If you choose to have a husky in your home with other small animals, keep them in a cage out of the husky’s reach when you can’t keep a close eye on them.

When in Doubt, Use Caution

If you have any concerns about your husky around smaller animals, err on the side of caution. This can mean simply supervising your pooch around other animals. It may also mean keeping them in a well-fenced yard, or on a leash when out for walks.

Can Huskies Lose Their Prey Drive?

Huskies will never completely lose their prey drive. However, training, exercise, and proper introduction with other animals can help you manage their prey drive.

Husky Training

Training your husky is extremely important. They are very energetic and large dogs, so you have a responsibility to keep them under control. You should always use positive reinforcement when training.

One way to keep your husky’s prey drive under control is with a simple command. This is often called “watch me”. The purpose is to bring your husky’s attention back to you.

You’ll want to begin this training with a treat. Use the word “watch me”, or another command word of your choice. When they look at you, give them the treat.

Eventually, you should be able to use the command and have your dog look at you, regardless of what has their attention. However, this takes a lot of training.

Once they respond to the command well, you can use it to control their prey drive. When you notice them tracking or stalking prey, use the command. Be sure to give praise or a treat when they look at you.

Breaking their attention this way will usually stop the prey drive sequence.


Huskies need a lot of mental and physical exercise. Plenty of mental and physical activity can reduce their prey drive. In addition to walks or runs, playing games like fetch is helpful. Puzzle toys, obstacle courses, and teaching new tricks or commands can provide mental stimulation.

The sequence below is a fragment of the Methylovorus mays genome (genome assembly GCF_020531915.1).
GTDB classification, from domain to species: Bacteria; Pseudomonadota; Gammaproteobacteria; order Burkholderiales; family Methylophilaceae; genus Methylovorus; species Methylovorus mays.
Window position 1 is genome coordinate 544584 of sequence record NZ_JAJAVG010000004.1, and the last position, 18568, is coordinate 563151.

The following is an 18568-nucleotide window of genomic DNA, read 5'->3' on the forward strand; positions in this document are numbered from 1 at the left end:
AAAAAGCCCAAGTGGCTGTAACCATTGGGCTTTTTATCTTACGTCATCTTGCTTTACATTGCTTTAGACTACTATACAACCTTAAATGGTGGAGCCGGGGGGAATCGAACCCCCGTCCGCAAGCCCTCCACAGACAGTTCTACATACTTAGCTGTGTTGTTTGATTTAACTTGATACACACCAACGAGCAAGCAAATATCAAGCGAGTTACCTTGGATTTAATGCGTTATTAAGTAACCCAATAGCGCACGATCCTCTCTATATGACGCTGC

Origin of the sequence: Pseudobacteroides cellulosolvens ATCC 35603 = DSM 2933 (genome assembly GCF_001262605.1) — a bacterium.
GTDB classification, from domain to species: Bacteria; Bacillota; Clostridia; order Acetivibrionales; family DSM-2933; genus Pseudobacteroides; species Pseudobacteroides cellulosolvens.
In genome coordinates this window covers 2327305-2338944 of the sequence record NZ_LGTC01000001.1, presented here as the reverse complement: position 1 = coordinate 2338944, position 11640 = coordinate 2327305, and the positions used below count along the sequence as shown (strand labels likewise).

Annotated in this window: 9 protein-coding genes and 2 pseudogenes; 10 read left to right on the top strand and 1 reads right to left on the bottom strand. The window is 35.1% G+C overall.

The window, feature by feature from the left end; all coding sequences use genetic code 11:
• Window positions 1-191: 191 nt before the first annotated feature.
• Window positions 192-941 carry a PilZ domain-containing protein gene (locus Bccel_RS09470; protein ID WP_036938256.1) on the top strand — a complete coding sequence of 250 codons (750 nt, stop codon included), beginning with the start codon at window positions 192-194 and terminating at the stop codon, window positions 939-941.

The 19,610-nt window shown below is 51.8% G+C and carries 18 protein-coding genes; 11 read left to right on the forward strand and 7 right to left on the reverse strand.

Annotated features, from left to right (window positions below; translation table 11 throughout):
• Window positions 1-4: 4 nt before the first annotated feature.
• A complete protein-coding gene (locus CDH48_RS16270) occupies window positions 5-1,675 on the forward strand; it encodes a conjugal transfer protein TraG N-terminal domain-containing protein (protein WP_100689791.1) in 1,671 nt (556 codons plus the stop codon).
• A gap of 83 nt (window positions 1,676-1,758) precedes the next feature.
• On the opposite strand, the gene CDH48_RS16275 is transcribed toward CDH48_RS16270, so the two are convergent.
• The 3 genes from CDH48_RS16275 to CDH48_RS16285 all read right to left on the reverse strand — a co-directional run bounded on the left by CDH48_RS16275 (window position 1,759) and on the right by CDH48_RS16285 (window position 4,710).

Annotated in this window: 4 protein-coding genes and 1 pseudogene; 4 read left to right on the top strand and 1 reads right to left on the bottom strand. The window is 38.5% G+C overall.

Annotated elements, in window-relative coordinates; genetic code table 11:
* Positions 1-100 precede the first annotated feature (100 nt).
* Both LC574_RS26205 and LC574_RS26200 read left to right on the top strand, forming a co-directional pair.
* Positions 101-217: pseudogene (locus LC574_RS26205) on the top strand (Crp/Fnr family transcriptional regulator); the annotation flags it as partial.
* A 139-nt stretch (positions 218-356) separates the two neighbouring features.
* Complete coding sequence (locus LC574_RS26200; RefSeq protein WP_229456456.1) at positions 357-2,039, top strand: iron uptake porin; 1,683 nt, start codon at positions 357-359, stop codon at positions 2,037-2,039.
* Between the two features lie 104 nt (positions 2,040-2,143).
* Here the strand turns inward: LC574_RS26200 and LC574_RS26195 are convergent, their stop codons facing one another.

Games like fetch and tug of war can allow them to express portions of their prey drive, so these exercises are particularly beneficial.

Because they have high exercise needs, they do best with a fenced-in yard. This allows them to get plenty of activity. However, this is not a substitute for structured playtime or exercise.

Proper Introduction to Smaller Animals

You can train your husky so that smaller animals aren’t viewed as prey, but you must start early. You’ll need to introduce cats and other small animals your dog may be exposed to early on, when your husky is a puppy.

Don’t allow them to stalk or chase the animals. Have them stay calm, and use positive reinforcement for proper interactions with them.

You may need to keep your husky on a leash, particularly when beginning introductions.

Husky Prey Drive Bottom Line

Your husky’s prey drive can make life challenging. It’s something that you should be prepared to manage as a husky owner. Being aware of their prey drive, and the reasons behind it, can help immensely.

Ultimately, it’s your responsibility to keep your husky, and other animals around them, safe. If you are concerned about their prey drive, supervise them or keep them on a leash.

If you are having a hard time handling your husky’s prey drive, it’s a great idea to contact a professional trainer.

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About The Author

Hi, I’m Carrie! I’ve always had a special connection with nature, and animals of all shapes and sizes in particular. I’ve been a writer for nearly a decade and recently joined the Malamute Mom team. I love providing information to other dog lovers.